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Stellar Line Up of Speakers Come Together At the Well

AT THE WELL: Counselors and teachers from the At the Well Young Women’s Leadership Summer Academy, which took place from July 28 to August 9, at Princeton University’s Friend Center gather Friday before the graduation ceremony. From left: Tina Haskell, Kekelly Ketemepi, ­Veronica Farrar, Alexandria V. duBoulay, SAT teacher Naomi Leapheart; in front, Residential Dorm Director LeRhonda Greats, Nicole Glass, Seana’ Dark, and Martice Sutton.(Photo by L. Arntzenius)

AT THE WELL: Counselors and teachers from the At the Well Young Women’s Leadership Summer Academy, which took place from July 28 to August 9, at Princeton University’s Friend Center gather Friday before the graduation ceremony. From left: Tina Haskell, Kekelly Ketemepi, ­Veronica Farrar, Alexandria V. duBoulay, SAT teacher Naomi Leapheart; in front, Residential Dorm Director LeRhonda Greats, Nicole Glass, Seana’ Dark, and Martice Sutton. (Photo by L. Arntzenius)

Actress Jasmine Guy took center stage at the closing ceremony of the At the Well (ATW) Young Women’s Leadership Summer Academy in Princeton University’s Friend Center last Friday.

Ms. Guy spoke about her life experiences as a young woman who left home at 17 to dance for the Alvin Ailey company in New York City and, more recently, of her personal achievement as author of a biography of Afeni Shakur, the mother of Tupac Shakur, titled, Evolution of a Revolutionary.

Ms. Guy was just one of a stellar line-of inspirational mentors, teachers, entrepreneurs, and accomplished business leaders in the African American community invited by At the Well’s founder Jacqueline Glass to share their skills and experiences with a select group of 80 high school girls entering grades 10 through 12 from across the country, including Hawaii.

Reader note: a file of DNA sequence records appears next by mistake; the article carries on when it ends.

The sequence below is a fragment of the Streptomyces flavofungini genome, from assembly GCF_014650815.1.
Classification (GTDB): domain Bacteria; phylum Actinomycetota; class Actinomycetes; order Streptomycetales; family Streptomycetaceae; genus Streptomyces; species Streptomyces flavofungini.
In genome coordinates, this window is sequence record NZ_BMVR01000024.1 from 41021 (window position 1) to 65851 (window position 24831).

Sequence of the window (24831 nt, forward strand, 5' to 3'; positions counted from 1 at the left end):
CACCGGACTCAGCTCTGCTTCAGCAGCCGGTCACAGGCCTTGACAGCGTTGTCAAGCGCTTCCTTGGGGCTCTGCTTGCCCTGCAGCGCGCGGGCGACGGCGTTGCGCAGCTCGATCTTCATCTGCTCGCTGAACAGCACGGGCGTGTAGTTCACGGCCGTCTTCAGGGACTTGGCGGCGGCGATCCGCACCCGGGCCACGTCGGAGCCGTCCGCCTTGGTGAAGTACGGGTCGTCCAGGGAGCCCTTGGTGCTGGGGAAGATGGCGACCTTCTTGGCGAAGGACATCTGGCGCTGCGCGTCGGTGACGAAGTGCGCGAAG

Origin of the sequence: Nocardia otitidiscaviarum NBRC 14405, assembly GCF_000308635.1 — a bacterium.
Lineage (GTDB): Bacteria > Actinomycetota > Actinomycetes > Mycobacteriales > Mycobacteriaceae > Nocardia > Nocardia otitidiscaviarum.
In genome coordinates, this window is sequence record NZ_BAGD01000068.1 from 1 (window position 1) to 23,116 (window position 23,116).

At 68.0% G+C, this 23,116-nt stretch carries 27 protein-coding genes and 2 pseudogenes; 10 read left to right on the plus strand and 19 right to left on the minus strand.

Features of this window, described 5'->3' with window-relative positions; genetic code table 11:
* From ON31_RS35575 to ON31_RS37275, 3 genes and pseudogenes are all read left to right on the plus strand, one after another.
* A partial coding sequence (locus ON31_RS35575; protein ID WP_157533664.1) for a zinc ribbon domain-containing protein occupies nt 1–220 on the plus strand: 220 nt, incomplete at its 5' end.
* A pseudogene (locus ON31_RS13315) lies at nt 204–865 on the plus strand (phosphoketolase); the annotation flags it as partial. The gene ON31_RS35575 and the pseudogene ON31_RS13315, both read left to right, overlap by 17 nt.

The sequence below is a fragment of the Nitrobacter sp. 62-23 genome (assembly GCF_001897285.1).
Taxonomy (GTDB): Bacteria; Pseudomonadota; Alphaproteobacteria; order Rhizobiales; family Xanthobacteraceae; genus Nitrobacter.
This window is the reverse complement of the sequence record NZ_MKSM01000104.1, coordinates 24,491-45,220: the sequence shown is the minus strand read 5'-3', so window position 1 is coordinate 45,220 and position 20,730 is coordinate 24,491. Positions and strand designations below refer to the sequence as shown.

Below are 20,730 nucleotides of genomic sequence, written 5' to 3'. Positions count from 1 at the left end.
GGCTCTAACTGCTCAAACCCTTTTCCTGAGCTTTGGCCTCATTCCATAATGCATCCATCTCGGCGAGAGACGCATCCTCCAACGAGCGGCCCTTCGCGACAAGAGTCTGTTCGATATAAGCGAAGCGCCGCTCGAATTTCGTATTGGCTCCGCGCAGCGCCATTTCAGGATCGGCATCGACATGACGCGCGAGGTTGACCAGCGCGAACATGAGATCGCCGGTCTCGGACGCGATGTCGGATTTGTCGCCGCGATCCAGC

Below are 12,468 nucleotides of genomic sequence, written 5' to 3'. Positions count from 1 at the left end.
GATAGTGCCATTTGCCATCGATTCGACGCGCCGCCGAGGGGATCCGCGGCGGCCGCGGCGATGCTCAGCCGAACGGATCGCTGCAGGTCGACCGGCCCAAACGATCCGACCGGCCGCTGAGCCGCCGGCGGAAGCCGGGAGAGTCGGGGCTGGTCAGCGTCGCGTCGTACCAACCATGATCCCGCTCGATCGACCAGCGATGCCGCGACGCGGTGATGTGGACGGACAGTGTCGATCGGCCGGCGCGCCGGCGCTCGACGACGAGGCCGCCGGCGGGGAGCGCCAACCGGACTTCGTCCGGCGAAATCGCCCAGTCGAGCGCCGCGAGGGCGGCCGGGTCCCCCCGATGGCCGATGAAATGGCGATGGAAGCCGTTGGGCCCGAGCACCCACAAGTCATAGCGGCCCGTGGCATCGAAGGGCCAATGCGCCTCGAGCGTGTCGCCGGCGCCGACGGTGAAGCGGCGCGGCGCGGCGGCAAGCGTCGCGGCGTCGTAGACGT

The ceremony was the culmination of two weeks in which high schoolers had followed a rigorous schedule of leadership training activities with workshops in mathematics, critical reading and writing, SAT preparation, independent study, and rehearsals for a play about deterring violence against women and girls created by the young scholars themselves. They participated in team building activities and heard from motivational speakers the likes of Brandi and Karli Harvey, entertainer Steve Harvey’s daughters; inventor Lisa Ascolese of QVC Television and The Home Shopping Network; author A’Lelia Bundles, whose biography of her great great grandmother Madame C. J. Walker, On Her Own Ground, is a New York Times bestselling biography and who is now working on a biography of her great-grandmother, A’Lelia Walker; Huffington Post blogger and money expert Tiffany Aliche; beauty journalist and editor Tai Beauchamp (Oprah Magazine, Seventeen); Delta Airlines professional and Atlanta Daily World’s 2013 Woman of Excellence Karmetria Burton; Deborah Owens, author of A Purse of Your Own; among others.